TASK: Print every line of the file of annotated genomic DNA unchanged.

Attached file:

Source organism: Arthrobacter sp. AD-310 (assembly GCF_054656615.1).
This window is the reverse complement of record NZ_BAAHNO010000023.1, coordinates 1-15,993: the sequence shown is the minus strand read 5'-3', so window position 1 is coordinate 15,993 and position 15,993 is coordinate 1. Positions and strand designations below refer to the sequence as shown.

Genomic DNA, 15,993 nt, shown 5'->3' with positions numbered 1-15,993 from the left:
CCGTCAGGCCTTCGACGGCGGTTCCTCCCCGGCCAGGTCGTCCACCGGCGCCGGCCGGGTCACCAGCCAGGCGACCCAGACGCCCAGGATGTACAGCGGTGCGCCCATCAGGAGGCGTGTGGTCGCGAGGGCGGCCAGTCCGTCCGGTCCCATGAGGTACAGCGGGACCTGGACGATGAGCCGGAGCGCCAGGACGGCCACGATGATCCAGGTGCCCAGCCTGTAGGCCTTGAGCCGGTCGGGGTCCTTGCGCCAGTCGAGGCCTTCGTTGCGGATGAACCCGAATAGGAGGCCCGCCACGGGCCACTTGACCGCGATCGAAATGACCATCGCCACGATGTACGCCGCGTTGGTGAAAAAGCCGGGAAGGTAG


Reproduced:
Source organism: Arthrobacter sp. AD-310 (assembly GCF_054656615.1).
This window is the reverse complement of record NZ_BAAHNO010000023.1, coordinates 1-15,993: the sequence shown is the minus strand read 5'-3', so window position 1 is coordinate 15,993 and position 15,993 is coordinate 1. Positions and strand designations below refer to the sequence as shown.

Genomic DNA, 15,993 nt, shown 5'->3' with positions numbered 1-15,993 from the left:
CCGTCAGGCCTTCGACGGCGGTTCCTCCCCGGCCAGGTCGTCCACCGGCGCCGGCCGGGTCACCAGCCAGGCGACCCAGACGCCCAGGATGTACAGCGGTGCGCCCATCAGGAGGCGTGTGGTCGCGAGGGCGGCCAGTCCGTCCGGTCCCATGAGGTACAGCGGGACCTGGACGATGAGCCGGAGCGCCAGGACGGCCACGATGATCCAGGTGCCCAGCCTGTAGGCCTTGAGCCGGTCGGGGTCCTTGCGCCAGTCGAGGCCTTCGTTGCGGATGAACCCGAATAGGAGGCCCGCCACGGGCCACTTGACCGCGATCGAAATGACCATCGCCACGATGTACGCCGCGTTGGTGAAAAAGCCGGGAAGGTAG